Refreshed with the revolutionary fervor of the 18th century, Europe entered into the new century with new and improved ideas regarding society, art, and science. The Industrial Revolution introduced new technology and rigid work schedules. The Romantics opposed this mechanization of the public and brought back nostalgia and the importance of freedom, emotion, and passion. The Realists later countered these ideals by arguing that something doesn’t have to be so magnificent and dramatic to be beautiful and turned their focus on the practical things in life. The art and literature of this century reflects these disputes as they shift from intense emotions to practicality to visual experiences and symbolism. Scientific advances dealt with the practical by helping the lives of the common people by improving industrial and home technology and went beyond with attempting to explain where we came from and why we act the way we do.
Romanticism, a movement of the early 19th century, developed as a response to the rationality of the Enlightenment and the organization of the Industrial Revolution. It prioritized emotion over reason and valued innocence, freedom, passion, chivalry, and nature. It allowed for experimentation in areas such as art, music, and literature.
Romantic Artists: Goya
Romantic art is known for provoking and intense emotional response. One can see this from Francisco Goya’s The Third of May, 1808. At this time in history, Napoleon asserting France’s power all over Europe, and Spain was feeling the negative effects. The painting depicts a Spanish man lit up in a Christ-like posture and guarding his companions from the French soldiers, who are shaded in darkness. This painting serves to provoke a negative attitude towards the French and cause the viewer to favor the Spanish.
Romantic Composers: Beethoven
Ludwig van Beethoven is one of the most iconic composers of Romantic music. He composed a variety of pieces for piano, strings, and symphonies. His music provokes emotion through varying dynamics, themes, and tempos, as opposed to the earlier Classical era with its structured and predictable patterns. His most famous pieces include Fur Elise, Ode to Joy, and Symphony No. 5.
Romantic Writers: Shelley
Frankenstein’s monster is more than a common horror trope. It came from Mary Shelley’s Frankenstein, which deals with the debate of science and rationality versus emotion. Her book about a scientist who attempts to create the ideal man and fails horribly supports the romantic belief of not relying solely on science because of how destructive and pitiless it can be.
Realism and Science: Darwin
Following the Romantic movement and the revolutions of 1848, Realism, a movement focusing on perceiving things as they really are and not idealizing them, came into play. Charles Darwin was a scientist during this era of Realism and is famous for his theory of evolution in On the Origin of Species. His research on the how traits in birds and reptiles developed over time and how they were affected by their environment changed views on geologic time the origins of the human species. It also caused another uproar with the church as the debate of science versus religion reignited. Darwin’s theories about natural selection were twisted into Social Darwinism and justified actions done for nationalism and imperialism.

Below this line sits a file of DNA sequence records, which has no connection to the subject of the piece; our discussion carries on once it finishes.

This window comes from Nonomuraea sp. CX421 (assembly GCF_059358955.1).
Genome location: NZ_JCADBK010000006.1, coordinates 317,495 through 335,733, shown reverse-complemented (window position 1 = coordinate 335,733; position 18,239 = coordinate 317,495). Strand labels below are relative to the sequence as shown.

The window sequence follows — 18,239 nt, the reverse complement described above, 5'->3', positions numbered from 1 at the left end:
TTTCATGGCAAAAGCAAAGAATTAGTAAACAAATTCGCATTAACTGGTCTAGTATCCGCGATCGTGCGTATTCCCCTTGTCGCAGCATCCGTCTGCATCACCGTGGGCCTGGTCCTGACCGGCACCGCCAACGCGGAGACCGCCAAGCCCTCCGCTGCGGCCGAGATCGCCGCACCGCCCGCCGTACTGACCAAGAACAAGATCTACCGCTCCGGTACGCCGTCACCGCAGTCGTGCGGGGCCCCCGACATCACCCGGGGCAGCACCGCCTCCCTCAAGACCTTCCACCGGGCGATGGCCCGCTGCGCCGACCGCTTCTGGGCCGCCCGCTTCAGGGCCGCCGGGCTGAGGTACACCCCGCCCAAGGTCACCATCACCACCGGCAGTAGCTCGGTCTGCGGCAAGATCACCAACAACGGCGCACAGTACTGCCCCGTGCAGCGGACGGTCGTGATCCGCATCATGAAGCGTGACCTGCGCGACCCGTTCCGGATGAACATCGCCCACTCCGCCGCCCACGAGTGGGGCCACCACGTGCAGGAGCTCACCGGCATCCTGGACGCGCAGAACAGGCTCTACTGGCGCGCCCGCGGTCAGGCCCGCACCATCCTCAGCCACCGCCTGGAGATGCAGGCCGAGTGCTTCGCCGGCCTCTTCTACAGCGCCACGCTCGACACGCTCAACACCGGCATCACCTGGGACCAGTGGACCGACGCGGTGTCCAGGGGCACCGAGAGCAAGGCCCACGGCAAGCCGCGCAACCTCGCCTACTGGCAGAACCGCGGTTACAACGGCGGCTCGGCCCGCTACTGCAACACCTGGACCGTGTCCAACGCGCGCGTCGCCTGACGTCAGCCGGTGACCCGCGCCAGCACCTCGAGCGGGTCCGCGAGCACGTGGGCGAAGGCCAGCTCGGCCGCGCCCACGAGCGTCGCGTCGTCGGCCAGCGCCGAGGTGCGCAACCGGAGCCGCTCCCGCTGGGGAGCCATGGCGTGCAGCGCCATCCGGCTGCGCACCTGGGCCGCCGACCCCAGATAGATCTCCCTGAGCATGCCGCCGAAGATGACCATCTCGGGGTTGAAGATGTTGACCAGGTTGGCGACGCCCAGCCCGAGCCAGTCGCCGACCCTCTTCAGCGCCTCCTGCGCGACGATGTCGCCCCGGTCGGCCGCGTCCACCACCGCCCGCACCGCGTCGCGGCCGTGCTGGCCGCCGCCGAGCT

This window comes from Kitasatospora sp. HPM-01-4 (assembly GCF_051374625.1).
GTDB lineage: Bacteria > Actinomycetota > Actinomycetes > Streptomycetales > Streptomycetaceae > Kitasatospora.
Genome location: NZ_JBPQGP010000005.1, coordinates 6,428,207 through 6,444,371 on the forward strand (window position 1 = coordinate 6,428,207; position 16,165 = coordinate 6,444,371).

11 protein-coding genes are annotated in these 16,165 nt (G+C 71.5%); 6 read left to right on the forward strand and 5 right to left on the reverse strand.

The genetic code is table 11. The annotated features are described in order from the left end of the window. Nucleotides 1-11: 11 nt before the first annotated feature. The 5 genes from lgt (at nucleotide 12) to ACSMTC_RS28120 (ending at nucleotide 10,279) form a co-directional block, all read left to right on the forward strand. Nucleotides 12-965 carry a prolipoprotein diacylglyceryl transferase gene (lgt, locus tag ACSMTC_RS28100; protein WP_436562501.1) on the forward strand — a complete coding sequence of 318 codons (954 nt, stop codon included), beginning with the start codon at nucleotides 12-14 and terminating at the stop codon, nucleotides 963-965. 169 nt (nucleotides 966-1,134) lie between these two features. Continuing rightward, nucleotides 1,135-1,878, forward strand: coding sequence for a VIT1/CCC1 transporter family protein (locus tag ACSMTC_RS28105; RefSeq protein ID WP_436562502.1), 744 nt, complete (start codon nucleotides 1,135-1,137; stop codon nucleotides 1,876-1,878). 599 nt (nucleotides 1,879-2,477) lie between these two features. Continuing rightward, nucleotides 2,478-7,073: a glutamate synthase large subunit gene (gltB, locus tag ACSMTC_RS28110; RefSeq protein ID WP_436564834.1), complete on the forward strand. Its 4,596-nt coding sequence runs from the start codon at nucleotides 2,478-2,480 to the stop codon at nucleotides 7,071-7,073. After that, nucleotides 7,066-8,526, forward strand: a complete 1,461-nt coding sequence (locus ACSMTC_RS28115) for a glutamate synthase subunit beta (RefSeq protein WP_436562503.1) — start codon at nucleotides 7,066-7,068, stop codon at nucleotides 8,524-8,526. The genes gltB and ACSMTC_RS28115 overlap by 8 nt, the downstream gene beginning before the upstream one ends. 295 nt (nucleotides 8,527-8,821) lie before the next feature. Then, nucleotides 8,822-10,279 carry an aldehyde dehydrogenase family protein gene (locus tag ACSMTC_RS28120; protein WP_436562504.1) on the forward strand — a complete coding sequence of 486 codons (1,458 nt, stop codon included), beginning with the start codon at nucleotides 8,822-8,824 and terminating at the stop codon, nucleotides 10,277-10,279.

Charles Dickens wrote much of the realist literature we know today. He is known for capturing everyday life with every detail, positive or negative. In A Tale of Two Cities, he doesn’t hesitate to point out the cold hard facts of the desperation and grittiness of peasant life in France and the rift between the peasants and the nobles
Realism also affected the realm of art by shifting its focus from dramatic scenes that demanded an emotional response to depictions of everyday life. Jean-Francois Millet’s The Gleaners in a prime example of this concept. It captures the back-breaking labor of gleaning stray grains of wheat and portrays it as something beautiful.
Sigmund Freud was the founder of psychoanalysis and is famous for his studies of the human mind and behavior. He worked with conscious and unconscious thought, dream analysis, and neurology. His studies of human nature helped to explain irrational actions and how the conscious and subconscious interact with each other.
Modern Art: Impressionism and Post-Impressionism
Claude Monet was one of a group of artists who launched the impressionist movement. One can identify an impressionist painting by its brushwork. As one can see by the Monet’s The Argentuil Bridge, the brushwork is very spotted and pixelated, throwing away hundreds of years of the standard clearly defined lines. They used this technique to shift the focus from the subject to the visual experience.
The Post-Impressionist movement served as a reaction to the Impressionist movement. While Impressionism focused on spontaneity and capturing the moment, post-impressionists placed more emphasis on symbolic content and structure. Their works still look artificial, as one can see from the long brushstrokes in Vincent van Gogh’s The Bedroom. But the simplification and color scheme of the room serve to make the viewer feel comforted and right at home.
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